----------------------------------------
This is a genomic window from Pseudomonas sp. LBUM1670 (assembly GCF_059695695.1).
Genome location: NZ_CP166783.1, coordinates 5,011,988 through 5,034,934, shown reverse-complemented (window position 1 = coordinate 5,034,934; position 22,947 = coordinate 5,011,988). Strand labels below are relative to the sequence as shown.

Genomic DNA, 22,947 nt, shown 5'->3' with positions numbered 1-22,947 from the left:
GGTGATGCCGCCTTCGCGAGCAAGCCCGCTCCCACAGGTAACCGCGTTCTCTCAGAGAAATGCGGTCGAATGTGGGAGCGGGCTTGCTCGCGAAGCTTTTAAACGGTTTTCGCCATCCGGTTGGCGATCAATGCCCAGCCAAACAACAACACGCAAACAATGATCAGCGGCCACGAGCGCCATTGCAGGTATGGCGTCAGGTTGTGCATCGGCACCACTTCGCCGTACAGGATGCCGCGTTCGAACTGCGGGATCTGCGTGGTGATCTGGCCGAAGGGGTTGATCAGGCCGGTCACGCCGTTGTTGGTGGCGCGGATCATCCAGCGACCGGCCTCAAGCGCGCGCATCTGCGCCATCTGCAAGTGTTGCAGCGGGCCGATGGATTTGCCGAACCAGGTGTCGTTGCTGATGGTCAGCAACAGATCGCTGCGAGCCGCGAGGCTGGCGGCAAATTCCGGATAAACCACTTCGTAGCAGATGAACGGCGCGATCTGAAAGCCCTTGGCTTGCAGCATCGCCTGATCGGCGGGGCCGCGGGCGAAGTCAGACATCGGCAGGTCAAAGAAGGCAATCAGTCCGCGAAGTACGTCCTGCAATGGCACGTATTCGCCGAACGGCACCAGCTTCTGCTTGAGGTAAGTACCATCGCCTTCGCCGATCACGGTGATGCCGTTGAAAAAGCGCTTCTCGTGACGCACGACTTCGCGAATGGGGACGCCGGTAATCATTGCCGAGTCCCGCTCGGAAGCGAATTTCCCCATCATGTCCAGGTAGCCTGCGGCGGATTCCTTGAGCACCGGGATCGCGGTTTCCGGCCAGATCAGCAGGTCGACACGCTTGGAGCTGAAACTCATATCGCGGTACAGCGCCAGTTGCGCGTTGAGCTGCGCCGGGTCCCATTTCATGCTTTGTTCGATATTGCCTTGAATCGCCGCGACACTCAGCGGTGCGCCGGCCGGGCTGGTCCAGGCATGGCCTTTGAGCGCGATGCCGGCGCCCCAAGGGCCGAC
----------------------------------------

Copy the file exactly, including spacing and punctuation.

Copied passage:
This is a genomic window from Pseudomonas sp. LBUM1670 (assembly GCF_059695695.1).
Genome location: NZ_CP166783.1, coordinates 5,011,988 through 5,034,934, shown reverse-complemented (window position 1 = coordinate 5,034,934; position 22,947 = coordinate 5,011,988). Strand labels below are relative to the sequence as shown.

Genomic DNA, 22,947 nt, shown 5'->3' with positions numbered 1-22,947 from the left:
GGTGATGCCGCCTTCGCGAGCAAGCCCGCTCCCACAGGTAACCGCGTTCTCTCAGAGAAATGCGGTCGAATGTGGGAGCGGGCTTGCTCGCGAAGCTTTTAAACGGTTTTCGCCATCCGGTTGGCGATCAATGCCCAGCCAAACAACAACACGCAAACAATGATCAGCGGCCACGAGCGCCATTGCAGGTATGGCGTCAGGTTGTGCATCGGCACCACTTCGCCGTACAGGATGCCGCGTTCGAACTGCGGGATCTGCGTGGTGATCTGGCCGAAGGGGTTGATCAGGCCGGTCACGCCGTTGTTGGTGGCGCGGATCATCCAGCGACCGGCCTCAAGCGCGCGCATCTGCGCCATCTGCAAGTGTTGCAGCGGGCCGATGGATTTGCCGAACCAGGTGTCGTTGCTGATGGTCAGCAACAGATCGCTGCGAGCCGCGAGGCTGGCGGCAAATTCCGGATAAACCACTTCGTAGCAGATGAACGGCGCGATCTGAAAGCCCTTGGCTTGCAGCATCGCCTGATCGGCGGGGCCGCGGGCGAAGTCAGACATCGGCAGGTCAAAGAAGGCAATCAGTCCGCGAAGTACGTCCTGCAATGGCACGTATTCGCCGAACGGCACCAGCTTCTGCTTGAGGTAAGTACCATCGCCTTCGCCGATCACGGTGATGCCGTTGAAAAAGCGCTTCTCGTGACGCACGACTTCGCGAATGGGGACGCCGGTAATCATTGCCGAGTCCCGCTCGGAAGCGAATTTCCCCATCATGTCCAGGTAGCCTGCGGCGGATTCCTTGAGCACCGGGATCGCGGTTTCCGGCCAGATCAGCAGGTCGACACGCTTGGAGCTGAAACTCATATCGCGGTACAGCGCCAGTTGCGCGTTGAGCTGCGCCGGGTCCCATTTCATGCTTTGTTCGATATTGCCTTGAATCGCCGCGACACTCAGCGGTGCGCCGGCCGGGCTGGTCCAGGCATGGCCTTTGAGCGCGATGCCGGCGCCCCAAGGGCCGAC